Circle, which set up as an Irish limited company in 2013, also operates Circle International Bermuda Ltd, which is a subsidiary of the Irish parent.

The Bermudian operation was the first company to secure a full licence under Bermuda’s Digital Asset Business Act when it did so in July, 2019.

Circle is the principal operator of USDC stablecoin, one of the top ten largest cryptocurrencies by market capitalisation, and said to be the world’s fastest-growing dollar digital currency.

Circle’s website says the company helps internet businesses “accept payments and send payouts globally in one unified platform. Move digital money leveraging traditional payment rails or do business in a more global, scalable and efficient way through blockchain infrastructure. Circle seamlessly connects these worlds.”

Last week, Circle announced plans to go public in a merger with special purpose acquisition company, Concord Acquisition Corporation, in a deal that values Circle at $4.5 billion.

The transaction is anticipated to close in the fourth quarter of this year.

Announcing the deal, Concord chairman Bob Diamond said: “Circle is the true pioneer of trusted digital currencies, an increasingly critical part of the global financial system.”

Mr Diamond called Circle “one of the most exciting companies in the transformation of finance”.

Under the terms of the agreement, a new Irish holding company will acquire both Concord and Circle and become a publicly-traded company, which is expected to trade on the New York Stock Exchange.

Mr Allaire said today (Thursday) the listing will be “a huge milestone for Circle and for the maturation of the industry”.

When the deal was announced, he said: “Circle was founded with a mission to transform the global economic system through the power of digital currencies and the open internet.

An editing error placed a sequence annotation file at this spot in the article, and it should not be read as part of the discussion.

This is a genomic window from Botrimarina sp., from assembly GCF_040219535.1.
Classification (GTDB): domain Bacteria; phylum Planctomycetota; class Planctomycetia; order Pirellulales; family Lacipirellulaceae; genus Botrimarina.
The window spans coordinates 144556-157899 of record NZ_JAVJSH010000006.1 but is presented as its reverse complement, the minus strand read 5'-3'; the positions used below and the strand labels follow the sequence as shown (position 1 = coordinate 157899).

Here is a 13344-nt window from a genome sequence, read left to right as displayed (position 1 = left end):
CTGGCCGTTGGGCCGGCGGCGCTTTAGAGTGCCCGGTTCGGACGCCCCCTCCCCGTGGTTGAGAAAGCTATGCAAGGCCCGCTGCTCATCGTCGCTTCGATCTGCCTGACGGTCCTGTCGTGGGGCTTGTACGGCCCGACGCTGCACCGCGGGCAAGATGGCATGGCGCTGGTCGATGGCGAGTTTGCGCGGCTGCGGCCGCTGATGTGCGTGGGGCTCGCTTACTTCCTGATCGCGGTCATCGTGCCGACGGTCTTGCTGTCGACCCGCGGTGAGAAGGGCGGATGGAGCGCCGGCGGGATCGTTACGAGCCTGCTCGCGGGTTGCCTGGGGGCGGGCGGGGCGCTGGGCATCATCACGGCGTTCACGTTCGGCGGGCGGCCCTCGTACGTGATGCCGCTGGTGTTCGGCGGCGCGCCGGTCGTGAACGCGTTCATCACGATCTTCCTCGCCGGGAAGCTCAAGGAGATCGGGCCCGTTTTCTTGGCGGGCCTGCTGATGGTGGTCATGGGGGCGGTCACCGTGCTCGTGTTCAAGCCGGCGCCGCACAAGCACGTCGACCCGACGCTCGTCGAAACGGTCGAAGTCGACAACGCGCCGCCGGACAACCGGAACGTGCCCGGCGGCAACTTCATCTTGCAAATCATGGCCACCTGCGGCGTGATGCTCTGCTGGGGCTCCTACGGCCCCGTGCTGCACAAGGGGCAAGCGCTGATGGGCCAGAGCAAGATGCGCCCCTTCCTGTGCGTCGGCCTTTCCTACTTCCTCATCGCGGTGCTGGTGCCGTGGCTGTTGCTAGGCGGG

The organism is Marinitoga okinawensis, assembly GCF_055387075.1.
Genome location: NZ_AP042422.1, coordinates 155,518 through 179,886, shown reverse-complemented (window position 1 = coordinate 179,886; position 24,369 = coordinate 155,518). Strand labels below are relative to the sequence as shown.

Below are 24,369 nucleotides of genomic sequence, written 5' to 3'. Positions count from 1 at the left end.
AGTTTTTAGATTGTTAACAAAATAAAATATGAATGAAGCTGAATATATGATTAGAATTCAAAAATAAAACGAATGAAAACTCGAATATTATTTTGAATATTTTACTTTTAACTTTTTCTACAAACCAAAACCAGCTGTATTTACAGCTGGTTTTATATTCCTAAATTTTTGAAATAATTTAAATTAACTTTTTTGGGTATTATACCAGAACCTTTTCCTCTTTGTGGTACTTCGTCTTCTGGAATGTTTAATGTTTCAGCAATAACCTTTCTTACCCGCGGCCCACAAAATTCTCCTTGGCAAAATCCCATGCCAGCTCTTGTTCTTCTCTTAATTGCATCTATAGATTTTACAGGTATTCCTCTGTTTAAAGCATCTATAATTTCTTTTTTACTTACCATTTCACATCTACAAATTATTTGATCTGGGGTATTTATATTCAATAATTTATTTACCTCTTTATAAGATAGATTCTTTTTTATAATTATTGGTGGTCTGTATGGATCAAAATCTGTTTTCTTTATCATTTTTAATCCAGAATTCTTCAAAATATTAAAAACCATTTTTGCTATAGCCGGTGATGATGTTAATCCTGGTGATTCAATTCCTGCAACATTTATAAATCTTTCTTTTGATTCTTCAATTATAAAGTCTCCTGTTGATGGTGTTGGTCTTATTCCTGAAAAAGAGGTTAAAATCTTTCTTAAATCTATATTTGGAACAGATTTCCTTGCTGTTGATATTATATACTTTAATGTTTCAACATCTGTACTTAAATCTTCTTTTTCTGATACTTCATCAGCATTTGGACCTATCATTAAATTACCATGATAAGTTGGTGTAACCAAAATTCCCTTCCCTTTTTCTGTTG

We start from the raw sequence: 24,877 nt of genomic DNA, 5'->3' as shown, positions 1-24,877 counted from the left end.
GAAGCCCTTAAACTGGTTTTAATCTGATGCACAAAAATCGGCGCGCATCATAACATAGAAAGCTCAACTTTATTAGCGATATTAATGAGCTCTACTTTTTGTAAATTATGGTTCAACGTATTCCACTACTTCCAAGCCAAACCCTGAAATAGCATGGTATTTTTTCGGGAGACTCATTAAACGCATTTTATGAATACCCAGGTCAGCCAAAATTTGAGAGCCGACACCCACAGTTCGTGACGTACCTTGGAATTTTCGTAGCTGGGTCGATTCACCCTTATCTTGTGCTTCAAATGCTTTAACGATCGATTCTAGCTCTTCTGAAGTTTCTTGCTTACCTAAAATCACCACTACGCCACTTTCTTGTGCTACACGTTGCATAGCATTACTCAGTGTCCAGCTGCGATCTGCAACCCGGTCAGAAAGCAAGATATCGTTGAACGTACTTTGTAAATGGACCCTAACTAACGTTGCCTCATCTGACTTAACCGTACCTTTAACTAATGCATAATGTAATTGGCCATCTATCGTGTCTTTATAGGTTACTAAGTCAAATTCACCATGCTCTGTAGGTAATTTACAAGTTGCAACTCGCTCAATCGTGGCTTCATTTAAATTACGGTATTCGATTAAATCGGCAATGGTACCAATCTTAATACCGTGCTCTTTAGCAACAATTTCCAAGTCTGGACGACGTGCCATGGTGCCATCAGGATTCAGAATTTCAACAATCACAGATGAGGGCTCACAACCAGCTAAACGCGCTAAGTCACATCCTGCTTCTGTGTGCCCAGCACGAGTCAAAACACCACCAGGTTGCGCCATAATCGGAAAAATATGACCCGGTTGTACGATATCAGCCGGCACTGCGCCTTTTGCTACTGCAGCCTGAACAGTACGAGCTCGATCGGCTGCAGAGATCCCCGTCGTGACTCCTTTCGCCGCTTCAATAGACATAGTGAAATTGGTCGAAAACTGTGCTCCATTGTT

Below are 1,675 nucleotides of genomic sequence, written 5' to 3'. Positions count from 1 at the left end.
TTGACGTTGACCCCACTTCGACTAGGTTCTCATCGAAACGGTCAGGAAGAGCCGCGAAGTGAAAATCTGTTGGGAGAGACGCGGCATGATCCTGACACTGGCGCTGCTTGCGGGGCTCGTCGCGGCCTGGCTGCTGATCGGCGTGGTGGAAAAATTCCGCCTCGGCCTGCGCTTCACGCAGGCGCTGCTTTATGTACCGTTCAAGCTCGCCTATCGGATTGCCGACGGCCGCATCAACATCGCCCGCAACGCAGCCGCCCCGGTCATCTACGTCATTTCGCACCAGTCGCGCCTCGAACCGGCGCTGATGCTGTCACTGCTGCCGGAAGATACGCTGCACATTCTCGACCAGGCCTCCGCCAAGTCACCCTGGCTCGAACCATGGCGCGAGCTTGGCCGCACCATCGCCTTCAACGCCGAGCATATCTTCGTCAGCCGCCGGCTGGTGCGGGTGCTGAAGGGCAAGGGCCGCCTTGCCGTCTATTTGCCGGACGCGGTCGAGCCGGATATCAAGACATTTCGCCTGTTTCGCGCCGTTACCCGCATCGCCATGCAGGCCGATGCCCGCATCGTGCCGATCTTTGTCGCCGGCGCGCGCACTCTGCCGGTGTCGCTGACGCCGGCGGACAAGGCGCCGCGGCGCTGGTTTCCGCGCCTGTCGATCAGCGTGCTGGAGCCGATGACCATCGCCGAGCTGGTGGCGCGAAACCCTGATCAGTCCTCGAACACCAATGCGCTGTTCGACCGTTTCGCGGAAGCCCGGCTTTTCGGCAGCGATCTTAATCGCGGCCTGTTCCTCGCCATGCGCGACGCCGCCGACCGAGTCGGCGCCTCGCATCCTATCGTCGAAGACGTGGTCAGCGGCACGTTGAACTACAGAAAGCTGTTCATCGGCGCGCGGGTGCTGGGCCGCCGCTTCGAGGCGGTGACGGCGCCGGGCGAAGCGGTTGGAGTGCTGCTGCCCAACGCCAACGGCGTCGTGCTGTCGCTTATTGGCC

“We’ve made huge strides towards realising this vision, and through this strategic transaction and ultimate public debut, we are taking an even bigger step forward, with the capital and relationships needed to build a global-scale internet financial services company that can help businesses everywhere to connect into a more open, inclusive and effective global economic system.”

Jeremy Allaire, co-founder and CEO of Circle, speaks at Thursday’s press conference (Photograph by Akil Simmons)
David Burt, the Premier, speaks at Thursday’s press conference (Photograph by Akil Simmons)
David Burt, the Premier, speaks at Thursday’s press conference (Photograph by Akil Simmons)
Elisabeth Carpenter, chief operating officer of Circle, speaks at Thursday’s press conference (Photograph by Akil Simmons)
Dante Disparte, chief strategy officer and head of global policy at Circle, speaks at Thursday’s press conference (Photograph by Akil Simmons)

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Published July 15, 2021 at 6:32 pm (Updated July 15, 2021 at 6:34 pm)

Circle makes pledge and Bermuda fintech launch